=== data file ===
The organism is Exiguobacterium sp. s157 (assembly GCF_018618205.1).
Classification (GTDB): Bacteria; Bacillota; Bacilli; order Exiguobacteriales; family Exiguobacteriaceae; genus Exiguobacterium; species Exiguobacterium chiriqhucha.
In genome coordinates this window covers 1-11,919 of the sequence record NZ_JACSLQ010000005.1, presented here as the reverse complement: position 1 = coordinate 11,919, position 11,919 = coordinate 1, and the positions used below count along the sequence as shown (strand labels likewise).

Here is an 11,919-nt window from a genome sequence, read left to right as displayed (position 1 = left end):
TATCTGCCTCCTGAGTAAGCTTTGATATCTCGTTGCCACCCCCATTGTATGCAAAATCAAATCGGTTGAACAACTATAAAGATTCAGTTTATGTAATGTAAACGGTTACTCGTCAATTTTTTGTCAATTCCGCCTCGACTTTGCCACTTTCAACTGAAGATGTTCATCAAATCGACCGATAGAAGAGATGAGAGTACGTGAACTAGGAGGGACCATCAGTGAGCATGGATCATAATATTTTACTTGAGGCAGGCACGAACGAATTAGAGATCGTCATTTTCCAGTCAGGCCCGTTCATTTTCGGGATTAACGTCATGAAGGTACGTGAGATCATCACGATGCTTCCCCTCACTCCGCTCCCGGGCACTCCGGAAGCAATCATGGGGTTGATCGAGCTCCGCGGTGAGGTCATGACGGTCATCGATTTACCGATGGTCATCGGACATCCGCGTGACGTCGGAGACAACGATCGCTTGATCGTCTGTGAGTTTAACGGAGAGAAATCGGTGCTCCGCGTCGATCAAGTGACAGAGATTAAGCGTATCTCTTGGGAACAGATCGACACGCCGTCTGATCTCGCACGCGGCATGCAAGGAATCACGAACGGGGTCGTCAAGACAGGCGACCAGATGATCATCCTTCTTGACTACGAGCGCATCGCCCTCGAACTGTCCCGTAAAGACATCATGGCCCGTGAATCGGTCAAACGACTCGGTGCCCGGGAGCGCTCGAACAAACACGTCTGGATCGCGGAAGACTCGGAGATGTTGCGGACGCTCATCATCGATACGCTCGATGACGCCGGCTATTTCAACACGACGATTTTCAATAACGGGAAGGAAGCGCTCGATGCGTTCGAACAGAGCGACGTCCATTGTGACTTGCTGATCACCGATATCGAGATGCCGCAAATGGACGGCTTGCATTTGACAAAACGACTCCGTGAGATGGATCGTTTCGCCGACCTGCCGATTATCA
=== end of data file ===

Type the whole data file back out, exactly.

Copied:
The organism is Exiguobacterium sp. s157 (assembly GCF_018618205.1).
Classification (GTDB): Bacteria; Bacillota; Bacilli; order Exiguobacteriales; family Exiguobacteriaceae; genus Exiguobacterium; species Exiguobacterium chiriqhucha.
In genome coordinates this window covers 1-11,919 of the sequence record NZ_JACSLQ010000005.1, presented here as the reverse complement: position 1 = coordinate 11,919, position 11,919 = coordinate 1, and the positions used below count along the sequence as shown (strand labels likewise).

Here is an 11,919-nt window from a genome sequence, read left to right as displayed (position 1 = left end):
TATCTGCCTCCTGAGTAAGCTTTGATATCTCGTTGCCACCCCCATTGTATGCAAAATCAAATCGGTTGAACAACTATAAAGATTCAGTTTATGTAATGTAAACGGTTACTCGTCAATTTTTTGTCAATTCCGCCTCGACTTTGCCACTTTCAACTGAAGATGTTCATCAAATCGACCGATAGAAGAGATGAGAGTACGTGAACTAGGAGGGACCATCAGTGAGCATGGATCATAATATTTTACTTGAGGCAGGCACGAACGAATTAGAGATCGTCATTTTCCAGTCAGGCCCGTTCATTTTCGGGATTAACGTCATGAAGGTACGTGAGATCATCACGATGCTTCCCCTCACTCCGCTCCCGGGCACTCCGGAAGCAATCATGGGGTTGATCGAGCTCCGCGGTGAGGTCATGACGGTCATCGATTTACCGATGGTCATCGGACATCCGCGTGACGTCGGAGACAACGATCGCTTGATCGTCTGTGAGTTTAACGGAGAGAAATCGGTGCTCCGCGTCGATCAAGTGACAGAGATTAAGCGTATCTCTTGGGAACAGATCGACACGCCGTCTGATCTCGCACGCGGCATGCAAGGAATCACGAACGGGGTCGTCAAGACAGGCGACCAGATGATCATCCTTCTTGACTACGAGCGCATCGCCCTCGAACTGTCCCGTAAAGACATCATGGCCCGTGAATCGGTCAAACGACTCGGTGCCCGGGAGCGCTCGAACAAACACGTCTGGATCGCGGAAGACTCGGAGATGTTGCGGACGCTCATCATCGATACGCTCGATGACGCCGGCTATTTCAACACGACGATTTTCAATAACGGGAAGGAAGCGCTCGATGCGTTCGAACAGAGCGACGTCCATTGTGACTTGCTGATCACCGATATCGAGATGCCGCAAATGGACGGCTTGCATTTGACAAAACGACTCCGTGAGATGGATCGTTTCGCCGACCTGCCGATTATCA